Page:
Editorial: Wake-up call for home buyers
Making promises is a politician's stock-in-trade. Unfortunately, delivering on those pledges is often not as easy as voters have been led to believe.
There are few policy areas in which that is more true than housing affordability, where there has long been a disconnect between grand promises and brutal reality.
It was therefore unwise for Labour leader David Shearer to allow those struggling to save for their first home to get overly optimistic about his promise to build 100,000 new dwellings in 10 years at an average sale price of $300,000. That would simply not be possible in many parts of Auckland, at least not for the sort of houses, complete with sizeable gardens and lawns, most of the present generation of first-home buyers grew up in.
Mr Shearer has now made clear that many of the 40,000 to 50,000 homes Labour plans to build in the city will be apartments or terraced housing. The same will probably also be true in Wellington, where $300,000 would be an unrealistic price for anything other than a small apartment or a terraced townhouse on a meagre section.
National, too, is finding that delivering affordable housing is a major challenge. The increasing desperation faced by would-be first-home buyers has stung Prime Minister John Key into making the issue a top priority.
He has tasked new Housing Minister Nick Smith with finding ways to make more land available and bring down the price of building to make the dream of home ownership a reality for more people. Possible measures include forcing councils to free up land for new developments, streamlining consent processes and reducing the amount developers have to pay for infrastructure and other costs passed on to buyers.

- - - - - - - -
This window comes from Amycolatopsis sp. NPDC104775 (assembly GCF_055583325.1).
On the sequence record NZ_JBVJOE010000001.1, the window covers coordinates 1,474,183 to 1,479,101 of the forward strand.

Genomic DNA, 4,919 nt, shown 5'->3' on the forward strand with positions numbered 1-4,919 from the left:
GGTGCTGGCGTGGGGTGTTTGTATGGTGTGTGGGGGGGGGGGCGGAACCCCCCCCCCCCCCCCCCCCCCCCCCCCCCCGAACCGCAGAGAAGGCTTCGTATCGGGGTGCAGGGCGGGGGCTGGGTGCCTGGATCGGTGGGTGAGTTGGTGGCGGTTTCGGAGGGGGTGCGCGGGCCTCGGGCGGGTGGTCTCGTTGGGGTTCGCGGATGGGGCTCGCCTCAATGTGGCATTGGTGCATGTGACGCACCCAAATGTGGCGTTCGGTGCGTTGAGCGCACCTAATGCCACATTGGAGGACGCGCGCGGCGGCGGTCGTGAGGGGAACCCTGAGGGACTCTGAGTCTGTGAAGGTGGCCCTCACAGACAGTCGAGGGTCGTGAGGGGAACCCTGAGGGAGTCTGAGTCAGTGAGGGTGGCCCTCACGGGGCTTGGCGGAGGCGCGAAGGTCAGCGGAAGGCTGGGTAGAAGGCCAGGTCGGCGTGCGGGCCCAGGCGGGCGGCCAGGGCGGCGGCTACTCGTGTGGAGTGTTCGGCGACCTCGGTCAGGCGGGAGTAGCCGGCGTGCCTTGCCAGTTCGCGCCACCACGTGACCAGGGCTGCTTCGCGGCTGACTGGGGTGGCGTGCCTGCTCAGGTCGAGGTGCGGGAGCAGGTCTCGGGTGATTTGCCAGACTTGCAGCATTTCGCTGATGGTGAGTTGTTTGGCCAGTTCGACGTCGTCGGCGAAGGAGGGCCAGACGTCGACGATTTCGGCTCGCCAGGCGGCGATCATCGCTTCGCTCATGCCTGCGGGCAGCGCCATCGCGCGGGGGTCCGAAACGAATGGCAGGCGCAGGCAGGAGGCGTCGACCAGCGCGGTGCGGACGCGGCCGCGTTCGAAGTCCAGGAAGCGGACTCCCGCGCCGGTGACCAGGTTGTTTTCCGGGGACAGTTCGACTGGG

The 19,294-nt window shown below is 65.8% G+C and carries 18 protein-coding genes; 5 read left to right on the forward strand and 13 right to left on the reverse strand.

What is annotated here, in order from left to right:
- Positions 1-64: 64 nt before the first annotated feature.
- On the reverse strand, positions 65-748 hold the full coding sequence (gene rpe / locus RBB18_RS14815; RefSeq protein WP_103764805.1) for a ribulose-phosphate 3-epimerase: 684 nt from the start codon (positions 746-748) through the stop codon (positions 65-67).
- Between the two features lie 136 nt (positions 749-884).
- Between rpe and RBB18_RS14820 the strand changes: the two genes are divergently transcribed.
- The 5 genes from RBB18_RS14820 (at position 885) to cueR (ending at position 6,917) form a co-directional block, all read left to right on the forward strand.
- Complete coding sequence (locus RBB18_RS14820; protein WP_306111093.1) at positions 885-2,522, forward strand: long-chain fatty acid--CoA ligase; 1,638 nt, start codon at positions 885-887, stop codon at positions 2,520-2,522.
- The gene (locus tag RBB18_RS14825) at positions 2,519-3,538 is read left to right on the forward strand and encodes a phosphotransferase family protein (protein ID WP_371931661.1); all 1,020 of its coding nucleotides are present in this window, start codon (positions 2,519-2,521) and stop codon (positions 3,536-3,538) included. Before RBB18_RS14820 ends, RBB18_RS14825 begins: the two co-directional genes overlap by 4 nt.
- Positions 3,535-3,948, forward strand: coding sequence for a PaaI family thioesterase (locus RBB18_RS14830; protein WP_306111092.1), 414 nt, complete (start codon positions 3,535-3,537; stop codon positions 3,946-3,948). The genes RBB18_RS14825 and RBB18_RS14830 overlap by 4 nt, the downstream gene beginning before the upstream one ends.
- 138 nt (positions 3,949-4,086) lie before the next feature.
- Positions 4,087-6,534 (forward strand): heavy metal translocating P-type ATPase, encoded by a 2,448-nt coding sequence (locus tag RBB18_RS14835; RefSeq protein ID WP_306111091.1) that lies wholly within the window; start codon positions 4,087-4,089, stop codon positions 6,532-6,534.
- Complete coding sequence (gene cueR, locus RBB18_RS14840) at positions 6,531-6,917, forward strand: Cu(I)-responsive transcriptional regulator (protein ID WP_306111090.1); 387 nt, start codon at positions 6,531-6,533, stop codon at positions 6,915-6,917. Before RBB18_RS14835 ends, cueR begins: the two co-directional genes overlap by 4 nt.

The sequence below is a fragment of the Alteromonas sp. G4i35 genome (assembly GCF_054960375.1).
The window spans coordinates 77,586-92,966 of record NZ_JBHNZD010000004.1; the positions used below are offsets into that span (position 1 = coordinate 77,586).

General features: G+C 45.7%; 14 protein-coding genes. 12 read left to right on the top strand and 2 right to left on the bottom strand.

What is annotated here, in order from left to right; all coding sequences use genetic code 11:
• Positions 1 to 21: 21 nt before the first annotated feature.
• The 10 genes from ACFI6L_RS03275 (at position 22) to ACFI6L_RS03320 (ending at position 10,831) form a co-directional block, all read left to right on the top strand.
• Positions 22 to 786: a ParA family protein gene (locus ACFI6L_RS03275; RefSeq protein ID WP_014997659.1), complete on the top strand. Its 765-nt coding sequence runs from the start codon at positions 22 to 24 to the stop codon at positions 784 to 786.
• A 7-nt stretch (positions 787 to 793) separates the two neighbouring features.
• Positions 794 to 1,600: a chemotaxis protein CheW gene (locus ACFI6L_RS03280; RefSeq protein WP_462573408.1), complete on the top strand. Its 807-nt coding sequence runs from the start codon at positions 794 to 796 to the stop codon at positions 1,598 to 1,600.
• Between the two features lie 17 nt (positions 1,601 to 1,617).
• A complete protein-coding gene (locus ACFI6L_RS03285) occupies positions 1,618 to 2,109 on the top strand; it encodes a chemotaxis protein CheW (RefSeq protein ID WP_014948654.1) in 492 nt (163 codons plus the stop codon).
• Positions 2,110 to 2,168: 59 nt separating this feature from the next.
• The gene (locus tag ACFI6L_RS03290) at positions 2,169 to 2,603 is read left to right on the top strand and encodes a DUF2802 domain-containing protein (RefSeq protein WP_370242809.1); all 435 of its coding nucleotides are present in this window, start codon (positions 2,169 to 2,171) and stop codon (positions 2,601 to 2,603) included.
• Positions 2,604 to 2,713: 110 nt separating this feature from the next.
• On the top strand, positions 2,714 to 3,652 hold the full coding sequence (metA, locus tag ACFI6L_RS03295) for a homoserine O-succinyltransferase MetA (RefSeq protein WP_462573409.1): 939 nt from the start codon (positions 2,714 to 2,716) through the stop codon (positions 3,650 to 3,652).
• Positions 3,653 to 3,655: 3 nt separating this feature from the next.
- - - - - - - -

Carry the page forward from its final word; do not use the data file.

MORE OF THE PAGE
Moves to bring down construction and compliance costs are well worth investigating, but requiring councils to free up more land could have undesirable consequences. It will increase the already problematic urban sprawl in many cities and require more spending on roads, amenities and public transport.
National should take a leaf from Mr Shearer's book and dampen down expectations among those looking to get into their first home. Those who are finding it a battle need to be realistic about what they can attain.
Few people live in their dream home. There are also a significant number of homeowners who do not live in the suburbs they desire.
In days gone by, the answer was to develop new greenfield sites, but that is not sustainable as the population grows more rapidly.
Increasingly, the solution to helping more Kiwis to own the home they live in will be the development of more high-density and compact housing. It is important that be done while preserving green zones within cities or existing suburbs where more in-building and subdivision occurs.
It does, however, require many of those trying to get on the property ladder to accept that the days of being able to afford a first home on a quarter acre section are long gone.
The Dominion Post